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France mulls blocking Facebook's Libra project on European soil as FINMA chief weighs pros and cons of the cryptocurrency

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Fri, 13 Sep 2019, 09:08 am UTC

France warned on Thursday that it will block the development of Facebook’s cryptocurrency Libra as it is posing a threat to the “monetary sovereignty” of governments.

I want to be absolutely clear: in these conditions, we cannot authorize the development of Libra on European soil,” Bruno Le Maire said during an OECD conference on blockchain and cryptocurrencies in Paris, France (as quoted by Rappler).

French officials have continuously cautioned on the risks Libra poses, and Le Maire kept the pressure up at the meeting.

The monetary sovereignty of countries is at stake” from a “possible privatization of money… by a sole actor with more than 2 billion users on the planet,” he said, The Telegraph noted.

Other than underscoring sovereignty, he stressed issues on money laundering, terrorism financing, and market dominance. He also said that virtual currency can potentially help people abandon national currencies during a crisis, complicating the efforts of a government to manage the economy.

I don’t see why we should dedicate so much effort to combating money laundering and terrorist financing for so many years to see a digital currency like Libra completely escape those regulatory efforts,” La Maire said.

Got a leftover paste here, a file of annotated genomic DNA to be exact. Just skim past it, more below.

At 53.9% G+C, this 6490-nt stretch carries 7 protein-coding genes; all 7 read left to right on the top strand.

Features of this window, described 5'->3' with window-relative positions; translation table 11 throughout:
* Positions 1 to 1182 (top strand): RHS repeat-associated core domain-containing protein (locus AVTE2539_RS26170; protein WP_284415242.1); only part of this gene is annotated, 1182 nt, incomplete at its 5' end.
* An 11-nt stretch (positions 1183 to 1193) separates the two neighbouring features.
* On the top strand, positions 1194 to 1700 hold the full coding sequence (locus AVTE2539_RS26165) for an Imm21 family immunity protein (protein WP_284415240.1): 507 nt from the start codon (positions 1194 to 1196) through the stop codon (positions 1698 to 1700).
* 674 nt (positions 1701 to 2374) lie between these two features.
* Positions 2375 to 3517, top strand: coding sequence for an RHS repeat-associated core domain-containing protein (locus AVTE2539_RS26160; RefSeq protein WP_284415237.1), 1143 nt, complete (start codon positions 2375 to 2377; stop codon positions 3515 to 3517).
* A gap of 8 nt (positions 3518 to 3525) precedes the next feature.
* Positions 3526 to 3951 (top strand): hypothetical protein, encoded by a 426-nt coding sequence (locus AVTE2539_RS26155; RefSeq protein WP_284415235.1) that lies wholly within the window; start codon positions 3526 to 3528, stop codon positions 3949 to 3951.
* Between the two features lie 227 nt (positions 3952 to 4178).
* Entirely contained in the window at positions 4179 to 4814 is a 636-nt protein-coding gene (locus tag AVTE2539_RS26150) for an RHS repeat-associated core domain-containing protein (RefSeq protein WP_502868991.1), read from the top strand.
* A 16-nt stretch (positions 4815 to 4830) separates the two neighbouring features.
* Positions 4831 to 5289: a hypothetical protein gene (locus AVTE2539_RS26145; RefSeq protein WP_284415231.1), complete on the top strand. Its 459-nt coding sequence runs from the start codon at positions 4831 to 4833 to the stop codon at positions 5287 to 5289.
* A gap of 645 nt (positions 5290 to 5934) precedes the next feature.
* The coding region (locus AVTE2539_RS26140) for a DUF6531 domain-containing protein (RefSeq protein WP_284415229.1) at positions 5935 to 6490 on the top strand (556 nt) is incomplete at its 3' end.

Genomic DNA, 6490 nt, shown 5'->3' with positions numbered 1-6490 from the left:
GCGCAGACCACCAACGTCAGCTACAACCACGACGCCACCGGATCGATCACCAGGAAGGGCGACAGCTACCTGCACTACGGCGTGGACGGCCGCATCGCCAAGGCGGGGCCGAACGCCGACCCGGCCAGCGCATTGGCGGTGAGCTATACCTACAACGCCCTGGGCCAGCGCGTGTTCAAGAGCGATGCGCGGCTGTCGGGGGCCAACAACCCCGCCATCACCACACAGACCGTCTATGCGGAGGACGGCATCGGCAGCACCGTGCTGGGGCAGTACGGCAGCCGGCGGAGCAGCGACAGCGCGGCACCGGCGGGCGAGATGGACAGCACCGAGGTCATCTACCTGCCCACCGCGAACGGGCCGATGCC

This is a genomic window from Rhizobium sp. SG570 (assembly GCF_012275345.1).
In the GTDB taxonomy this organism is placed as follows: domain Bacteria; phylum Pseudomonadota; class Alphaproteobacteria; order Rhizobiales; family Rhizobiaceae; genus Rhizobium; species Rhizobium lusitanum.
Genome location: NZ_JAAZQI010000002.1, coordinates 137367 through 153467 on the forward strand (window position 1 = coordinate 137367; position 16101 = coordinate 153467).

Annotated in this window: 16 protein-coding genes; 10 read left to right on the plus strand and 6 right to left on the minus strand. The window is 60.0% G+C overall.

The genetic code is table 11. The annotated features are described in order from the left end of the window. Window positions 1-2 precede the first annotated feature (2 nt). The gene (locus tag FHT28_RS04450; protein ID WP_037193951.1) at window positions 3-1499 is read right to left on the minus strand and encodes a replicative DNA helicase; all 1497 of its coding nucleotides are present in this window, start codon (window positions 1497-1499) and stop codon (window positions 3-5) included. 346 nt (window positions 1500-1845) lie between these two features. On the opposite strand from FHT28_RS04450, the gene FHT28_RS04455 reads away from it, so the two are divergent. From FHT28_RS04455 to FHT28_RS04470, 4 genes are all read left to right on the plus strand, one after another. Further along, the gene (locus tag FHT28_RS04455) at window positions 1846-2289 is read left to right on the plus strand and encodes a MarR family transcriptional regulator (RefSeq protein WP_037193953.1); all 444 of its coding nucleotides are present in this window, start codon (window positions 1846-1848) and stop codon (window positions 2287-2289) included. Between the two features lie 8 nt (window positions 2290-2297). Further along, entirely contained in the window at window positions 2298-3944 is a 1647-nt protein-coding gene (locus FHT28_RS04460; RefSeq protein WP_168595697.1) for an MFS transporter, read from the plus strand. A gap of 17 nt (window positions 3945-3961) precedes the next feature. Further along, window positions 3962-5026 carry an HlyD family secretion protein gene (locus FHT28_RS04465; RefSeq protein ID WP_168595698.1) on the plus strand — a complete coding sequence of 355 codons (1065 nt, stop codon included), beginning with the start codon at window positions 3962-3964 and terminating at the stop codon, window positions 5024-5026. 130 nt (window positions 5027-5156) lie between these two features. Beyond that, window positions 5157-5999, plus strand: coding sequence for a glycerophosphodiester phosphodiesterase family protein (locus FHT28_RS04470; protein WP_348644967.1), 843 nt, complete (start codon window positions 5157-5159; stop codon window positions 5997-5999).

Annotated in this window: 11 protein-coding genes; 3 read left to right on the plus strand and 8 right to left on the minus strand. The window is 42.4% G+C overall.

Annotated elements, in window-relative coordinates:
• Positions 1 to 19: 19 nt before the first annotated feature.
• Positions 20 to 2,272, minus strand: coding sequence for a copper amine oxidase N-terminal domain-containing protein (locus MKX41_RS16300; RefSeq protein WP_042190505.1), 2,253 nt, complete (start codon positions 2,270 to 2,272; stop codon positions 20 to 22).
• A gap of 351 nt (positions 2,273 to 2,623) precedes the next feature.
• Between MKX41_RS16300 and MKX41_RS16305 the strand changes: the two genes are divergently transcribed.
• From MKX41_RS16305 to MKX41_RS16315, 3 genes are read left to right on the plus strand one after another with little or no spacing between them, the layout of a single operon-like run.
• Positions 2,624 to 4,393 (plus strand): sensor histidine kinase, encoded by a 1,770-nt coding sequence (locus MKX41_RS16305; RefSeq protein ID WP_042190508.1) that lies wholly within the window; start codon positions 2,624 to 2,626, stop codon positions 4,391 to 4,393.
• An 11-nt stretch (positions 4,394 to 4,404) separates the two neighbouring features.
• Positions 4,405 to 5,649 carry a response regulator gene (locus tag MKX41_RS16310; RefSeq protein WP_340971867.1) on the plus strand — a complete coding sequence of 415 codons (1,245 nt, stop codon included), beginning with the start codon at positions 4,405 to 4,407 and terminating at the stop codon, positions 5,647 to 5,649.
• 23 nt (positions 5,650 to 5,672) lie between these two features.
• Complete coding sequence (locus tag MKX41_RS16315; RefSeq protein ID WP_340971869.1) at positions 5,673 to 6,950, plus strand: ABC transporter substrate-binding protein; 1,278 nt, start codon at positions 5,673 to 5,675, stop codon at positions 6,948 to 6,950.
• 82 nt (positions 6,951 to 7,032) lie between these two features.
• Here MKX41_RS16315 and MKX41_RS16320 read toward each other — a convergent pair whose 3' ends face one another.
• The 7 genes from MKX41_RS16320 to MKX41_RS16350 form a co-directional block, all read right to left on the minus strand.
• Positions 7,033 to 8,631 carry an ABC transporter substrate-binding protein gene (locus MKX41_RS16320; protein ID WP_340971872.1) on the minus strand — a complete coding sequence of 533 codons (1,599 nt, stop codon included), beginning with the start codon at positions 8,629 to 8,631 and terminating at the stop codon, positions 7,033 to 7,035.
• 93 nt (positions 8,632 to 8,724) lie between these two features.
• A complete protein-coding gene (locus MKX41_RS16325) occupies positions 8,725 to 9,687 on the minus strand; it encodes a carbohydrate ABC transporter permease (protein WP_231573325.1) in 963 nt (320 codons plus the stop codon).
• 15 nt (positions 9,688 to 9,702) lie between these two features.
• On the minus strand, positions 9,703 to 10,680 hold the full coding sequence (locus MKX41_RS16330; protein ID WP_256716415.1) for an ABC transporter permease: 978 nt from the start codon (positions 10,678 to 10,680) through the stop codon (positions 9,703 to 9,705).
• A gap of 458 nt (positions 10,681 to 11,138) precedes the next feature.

Libra has been promoted as a means to serve the more than a billion “unbanked” people by providing online commerce and financial services at a minimal cost. However, officials are wary of how the currency will comply with regulations.

Le Maire also revealed he has been in talks with ECB President Mario Draghi and the central bank’s next chief Christine Lagarde about making a “public digital currency,” as per a CNBC report.

While underscoring that Libra has become the “world’s most scrutinized fintech effort,” Dante Disparte, Libra Association’s Head of Policy and Communications, said that Le Maire’s latest remarks “underscore the importance of our ongoing work with regulatory bodies and leadership around the world.”

Meanwhile, Mark Branson, the director of the Financial Market Authority (FINMA), has spoken out on the perceived pressure of Libra being based in Geneva and the potential opportunities the cryptocurrency tech brings.

Speaking to the Neue Zuercher Zeitung newspaper, Branson said that although Libra has a controversial status, FINMA is not obliged to “facilitate” the project, adding that it has to “explain and apply the existing rules” instead.

However, he also did not deny the reputational risks Libra can bring. He also noted that FINMA was not under pressure to apply stringent rules to Libra, saying that Libra has “big ambitions” and that his agency does not need foreign pressure to recognize this. He further pointed out that the Libra Association is composed of 28 “successful and huge corporations.”

But I have a hard time thinking that Switzerland should become a second-rate financial center just to avoid such risks. The decisive factor is whether Switzerland has credible regulation and supervision as well as appropriate framework conditions for large players,” he said.

He also called for the coordination among international regulators, saying it would be “illusory” to think Libra is a one man job. Branson acknowledged the challenges the technology poses and said that FINMA plans to regulate the crypto industry similar as to how it manages traditional finance.

Other than risks, the FINMA chief also highlighted some benefits, including tackling money laundering if traceability of transactions is in full operation.

When asked about Libra’s plan to register in Switzerland as a payment system, Branson said that the license is necessary to cover Libra’s ambitions. However, if the project offers other “risk-enhancing services,” then additional requirements are necessary.

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